Friday, July 10, 2009

Getting Started

This is the start of my blog. I have thought for years that I would like to put down somewhere some of the things that I have researched and had an interest in over the years.  

This is an excellent time to do this since everything was packed up for the big move out West from Connecticut.  Now it is time to unpack all these trinkets and tell the story that each one deserves.

I'm sure that the blog will grow as I start getting into it.  For right now I want to start documenting a few areas that have captivated my interest for the longest period of time.
Let me list some of the themes here.

Antique computing devices, particularly devices before the electronic age.  This includes devices from about the time of the Antikythera Mechanism, c. 87 B.C. up to and including the death of the slide rule in the early 1970's.  I do not include in this list electronic or electro-mechanical devices that started appearing before the mid 20th century, and definitely do not include what we would call modern electronic computers.

Slide rules, in particular, have been of intense interest to me. I never did use one as a student. I was just young enough to have used computers almost from the first day I went to college (1962).

The Industrial Revolution, in general. More particularly in the Birmingham, England area during the second half of the 18th century.

The Lunar Society of Birmingham, a group of distinguished thinkers, including, Joseph Priestley, Josiah Wedgwood, Matthew Boulton, Erasmus Darwin, James Watt, and Samuel Galton to mention a few. Benjamin Franklin visited the group on a number of occasions.

Joseph Priestley, the 18th century scientist (natural philosopher), theologian, political activist, educator and all around great guy born in Leeds, England in 1733.

Most commonly known as the scientist who first isolated what we now call oxygen, Priestley actually isolated nine gases, including: nitrous oxide (laughing gas) and carbon monoxide. He also developed the first artificial method of impregnating water to make soda water by infusing carbon dioxide into water and discovered the interesting relationship between plants and animals wherein each supplies essential gases to the other to survive. Priestley wrote the definitive History of Electricity, which was considered the standard text on the subject for about 100 years.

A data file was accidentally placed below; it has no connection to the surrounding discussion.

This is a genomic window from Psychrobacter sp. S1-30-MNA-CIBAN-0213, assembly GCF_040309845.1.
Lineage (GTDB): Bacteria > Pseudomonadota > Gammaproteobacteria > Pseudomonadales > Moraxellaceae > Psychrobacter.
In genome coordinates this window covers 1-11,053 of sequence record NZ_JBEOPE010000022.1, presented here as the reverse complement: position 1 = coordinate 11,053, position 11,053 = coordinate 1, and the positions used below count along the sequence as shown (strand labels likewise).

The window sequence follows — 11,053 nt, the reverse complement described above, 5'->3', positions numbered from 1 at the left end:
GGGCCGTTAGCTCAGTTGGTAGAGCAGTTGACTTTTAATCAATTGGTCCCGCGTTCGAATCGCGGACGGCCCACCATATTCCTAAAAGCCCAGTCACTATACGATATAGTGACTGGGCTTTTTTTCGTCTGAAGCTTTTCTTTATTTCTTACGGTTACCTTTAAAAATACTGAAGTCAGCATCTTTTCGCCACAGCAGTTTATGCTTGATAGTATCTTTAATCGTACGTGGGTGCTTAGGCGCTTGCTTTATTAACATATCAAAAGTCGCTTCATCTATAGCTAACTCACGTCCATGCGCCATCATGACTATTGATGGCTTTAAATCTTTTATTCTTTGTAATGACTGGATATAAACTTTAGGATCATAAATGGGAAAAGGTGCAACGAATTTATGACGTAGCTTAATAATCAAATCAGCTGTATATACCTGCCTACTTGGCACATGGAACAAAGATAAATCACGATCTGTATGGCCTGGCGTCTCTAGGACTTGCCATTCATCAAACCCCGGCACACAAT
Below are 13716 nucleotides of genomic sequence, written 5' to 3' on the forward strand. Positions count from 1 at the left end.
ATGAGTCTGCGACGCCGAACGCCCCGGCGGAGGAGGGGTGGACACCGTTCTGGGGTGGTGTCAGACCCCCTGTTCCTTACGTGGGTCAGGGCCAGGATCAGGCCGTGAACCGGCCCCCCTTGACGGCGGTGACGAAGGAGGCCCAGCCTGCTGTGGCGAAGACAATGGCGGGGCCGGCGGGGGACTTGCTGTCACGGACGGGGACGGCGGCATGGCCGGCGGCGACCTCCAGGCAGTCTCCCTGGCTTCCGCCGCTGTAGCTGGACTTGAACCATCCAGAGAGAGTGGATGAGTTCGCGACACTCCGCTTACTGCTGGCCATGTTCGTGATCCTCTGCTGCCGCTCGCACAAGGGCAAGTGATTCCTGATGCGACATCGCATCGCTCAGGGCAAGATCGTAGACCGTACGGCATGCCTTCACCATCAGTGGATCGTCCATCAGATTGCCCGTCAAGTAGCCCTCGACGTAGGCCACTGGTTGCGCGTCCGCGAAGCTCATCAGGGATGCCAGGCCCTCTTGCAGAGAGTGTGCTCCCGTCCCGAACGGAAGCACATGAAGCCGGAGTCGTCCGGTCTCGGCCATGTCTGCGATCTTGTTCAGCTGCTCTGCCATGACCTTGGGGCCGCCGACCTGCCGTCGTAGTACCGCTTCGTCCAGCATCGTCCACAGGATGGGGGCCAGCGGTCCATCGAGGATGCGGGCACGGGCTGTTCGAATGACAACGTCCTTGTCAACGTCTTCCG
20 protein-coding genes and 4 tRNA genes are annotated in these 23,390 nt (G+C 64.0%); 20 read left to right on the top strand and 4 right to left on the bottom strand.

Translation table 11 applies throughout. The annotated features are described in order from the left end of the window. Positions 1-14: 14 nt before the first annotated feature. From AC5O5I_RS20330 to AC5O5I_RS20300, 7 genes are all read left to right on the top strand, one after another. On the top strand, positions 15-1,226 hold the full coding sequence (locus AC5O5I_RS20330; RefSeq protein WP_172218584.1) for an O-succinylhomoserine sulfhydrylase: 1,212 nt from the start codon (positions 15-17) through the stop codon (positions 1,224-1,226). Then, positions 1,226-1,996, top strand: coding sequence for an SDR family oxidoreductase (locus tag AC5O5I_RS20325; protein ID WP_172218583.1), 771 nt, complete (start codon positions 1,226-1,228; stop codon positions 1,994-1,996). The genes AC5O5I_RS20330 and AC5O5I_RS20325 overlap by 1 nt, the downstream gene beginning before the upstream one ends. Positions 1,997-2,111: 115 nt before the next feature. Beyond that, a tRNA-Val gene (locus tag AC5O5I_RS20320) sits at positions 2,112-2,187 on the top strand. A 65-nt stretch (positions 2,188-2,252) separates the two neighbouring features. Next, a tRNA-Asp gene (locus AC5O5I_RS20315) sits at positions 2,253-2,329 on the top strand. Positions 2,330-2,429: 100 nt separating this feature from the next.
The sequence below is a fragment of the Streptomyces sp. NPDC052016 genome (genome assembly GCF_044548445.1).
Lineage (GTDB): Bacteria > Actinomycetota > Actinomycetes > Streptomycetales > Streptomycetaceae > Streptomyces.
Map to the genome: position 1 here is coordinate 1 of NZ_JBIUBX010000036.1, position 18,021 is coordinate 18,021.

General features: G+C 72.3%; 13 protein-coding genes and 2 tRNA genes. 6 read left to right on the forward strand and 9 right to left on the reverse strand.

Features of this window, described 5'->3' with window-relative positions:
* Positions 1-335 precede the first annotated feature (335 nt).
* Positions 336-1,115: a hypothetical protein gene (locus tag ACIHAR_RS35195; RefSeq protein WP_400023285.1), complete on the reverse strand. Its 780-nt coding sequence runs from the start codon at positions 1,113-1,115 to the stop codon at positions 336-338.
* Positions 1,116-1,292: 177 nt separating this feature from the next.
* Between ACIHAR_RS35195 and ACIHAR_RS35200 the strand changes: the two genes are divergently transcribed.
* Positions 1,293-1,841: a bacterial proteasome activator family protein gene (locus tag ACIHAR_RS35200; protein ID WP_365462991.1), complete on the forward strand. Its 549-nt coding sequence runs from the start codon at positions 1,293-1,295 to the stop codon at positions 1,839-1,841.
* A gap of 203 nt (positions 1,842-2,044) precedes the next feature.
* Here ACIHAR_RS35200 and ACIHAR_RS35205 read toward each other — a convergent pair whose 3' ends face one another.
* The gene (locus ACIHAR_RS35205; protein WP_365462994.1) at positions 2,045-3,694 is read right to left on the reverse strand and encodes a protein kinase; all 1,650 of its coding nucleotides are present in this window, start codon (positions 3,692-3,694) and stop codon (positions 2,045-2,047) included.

As a theologian he was a dissenting minister in England and played an important role in bringing Unitarianism to the United States.  He was a scholar, having published numerous books on Christianity.  While he believed that Jesus was a great prophet, he did not believe that he was the son of God.  He wrote a seminal volume on the "Corruptions of Christianity".

Priestley was an educator and wrote many books on various subjects including grammar, history, etc.  He developed pedagogical tools that are still used today.

As a political activist he was an abolitionist, an early supporter of the American Revolution and the French Revolution, and critical of the British discrimination against dissenters like himself.  He was friends with Benjamin Franklin and Thomas Jefferson, and communicated frequently with them.  He met with, and was consulted on, by many other of the founding fathers of the United States. Some have said that he was the "high priest" of our founding fathers and have credited him with providing Jefferson with the views on liberty and freedom that Jefferson expressed in the Declaration of Independence.

In 1791 his house and laboratory were razed by rioters during the Birmingham Riots, primarily for his support of the American and French Revolutions.  He fled to London and eventually France, where he was made an honorary French citizen.  In 1794 he emigrated to the United States and built a home in Northumberland PA from 1795 to 1797. In his era, Priestley was recognized as one of the greatest scientific figures of the world - up there with the likes of Isaac Newton. He received practically every major scientific honor that could have been bestowed upon an individual at that time. He died in Northumberland PA in 1804.  Yet, today, his name is hardly known, but to the few who have stumbled upon him or from a fleeting mention in a high school textbook as the discoverer of oxygen.

No comments:

Post a Comment